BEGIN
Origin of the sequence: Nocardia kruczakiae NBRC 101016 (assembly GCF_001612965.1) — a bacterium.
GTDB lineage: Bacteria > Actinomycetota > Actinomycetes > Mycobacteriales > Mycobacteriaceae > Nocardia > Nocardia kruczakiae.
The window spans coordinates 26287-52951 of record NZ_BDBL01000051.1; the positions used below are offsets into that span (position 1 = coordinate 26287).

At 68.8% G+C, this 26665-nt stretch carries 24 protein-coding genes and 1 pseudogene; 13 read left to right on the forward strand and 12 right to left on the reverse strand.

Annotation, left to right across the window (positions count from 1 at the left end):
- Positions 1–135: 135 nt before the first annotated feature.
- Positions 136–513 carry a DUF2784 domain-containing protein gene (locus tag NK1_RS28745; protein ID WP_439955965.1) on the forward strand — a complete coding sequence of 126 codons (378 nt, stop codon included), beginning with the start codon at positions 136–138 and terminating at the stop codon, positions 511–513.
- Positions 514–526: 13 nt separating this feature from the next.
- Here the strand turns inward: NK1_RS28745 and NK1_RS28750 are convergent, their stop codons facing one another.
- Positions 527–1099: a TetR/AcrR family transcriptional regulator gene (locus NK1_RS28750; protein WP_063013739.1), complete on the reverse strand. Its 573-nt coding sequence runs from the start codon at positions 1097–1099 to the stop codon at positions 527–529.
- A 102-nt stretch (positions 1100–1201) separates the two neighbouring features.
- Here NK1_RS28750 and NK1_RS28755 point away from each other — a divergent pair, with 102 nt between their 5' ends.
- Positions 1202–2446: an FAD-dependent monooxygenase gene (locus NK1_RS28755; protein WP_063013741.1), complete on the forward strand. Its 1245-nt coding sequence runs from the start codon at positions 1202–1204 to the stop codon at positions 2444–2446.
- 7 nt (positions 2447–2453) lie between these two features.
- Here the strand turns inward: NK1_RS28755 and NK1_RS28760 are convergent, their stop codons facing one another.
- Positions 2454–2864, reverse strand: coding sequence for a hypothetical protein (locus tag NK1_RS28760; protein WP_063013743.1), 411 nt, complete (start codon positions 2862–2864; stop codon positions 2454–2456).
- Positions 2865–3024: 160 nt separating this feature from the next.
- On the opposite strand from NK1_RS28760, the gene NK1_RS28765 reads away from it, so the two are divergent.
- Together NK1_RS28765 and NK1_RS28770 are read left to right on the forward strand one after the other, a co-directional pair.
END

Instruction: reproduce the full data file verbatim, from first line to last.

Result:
Origin of the sequence: Nocardia kruczakiae NBRC 101016 (assembly GCF_001612965.1) — a bacterium.
GTDB lineage: Bacteria > Actinomycetota > Actinomycetes > Mycobacteriales > Mycobacteriaceae > Nocardia > Nocardia kruczakiae.
The window spans coordinates 26287-52951 of record NZ_BDBL01000051.1; the positions used below are offsets into that span (position 1 = coordinate 26287).

At 68.8% G+C, this 26665-nt stretch carries 24 protein-coding genes and 1 pseudogene; 13 read left to right on the forward strand and 12 right to left on the reverse strand.

Annotation, left to right across the window (positions count from 1 at the left end):
- Positions 1–135: 135 nt before the first annotated feature.
- Positions 136–513 carry a DUF2784 domain-containing protein gene (locus tag NK1_RS28745; protein ID WP_439955965.1) on the forward strand — a complete coding sequence of 126 codons (378 nt, stop codon included), beginning with the start codon at positions 136–138 and terminating at the stop codon, positions 511–513.
- Positions 514–526: 13 nt separating this feature from the next.
- Here the strand turns inward: NK1_RS28745 and NK1_RS28750 are convergent, their stop codons facing one another.
- Positions 527–1099: a TetR/AcrR family transcriptional regulator gene (locus NK1_RS28750; protein WP_063013739.1), complete on the reverse strand. Its 573-nt coding sequence runs from the start codon at positions 1097–1099 to the stop codon at positions 527–529.
- A 102-nt stretch (positions 1100–1201) separates the two neighbouring features.
- Here NK1_RS28750 and NK1_RS28755 point away from each other — a divergent pair, with 102 nt between their 5' ends.
- Positions 1202–2446: an FAD-dependent monooxygenase gene (locus NK1_RS28755; protein WP_063013741.1), complete on the forward strand. Its 1245-nt coding sequence runs from the start codon at positions 1202–1204 to the stop codon at positions 2444–2446.
- 7 nt (positions 2447–2453) lie between these two features.
- Here the strand turns inward: NK1_RS28755 and NK1_RS28760 are convergent, their stop codons facing one another.
- Positions 2454–2864, reverse strand: coding sequence for a hypothetical protein (locus tag NK1_RS28760; protein WP_063013743.1), 411 nt, complete (start codon positions 2862–2864; stop codon positions 2454–2456).
- Positions 2865–3024: 160 nt separating this feature from the next.
- On the opposite strand from NK1_RS28760, the gene NK1_RS28765 reads away from it, so the two are divergent.
- Together NK1_RS28765 and NK1_RS28770 are read left to right on the forward strand one after the other, a co-directional pair.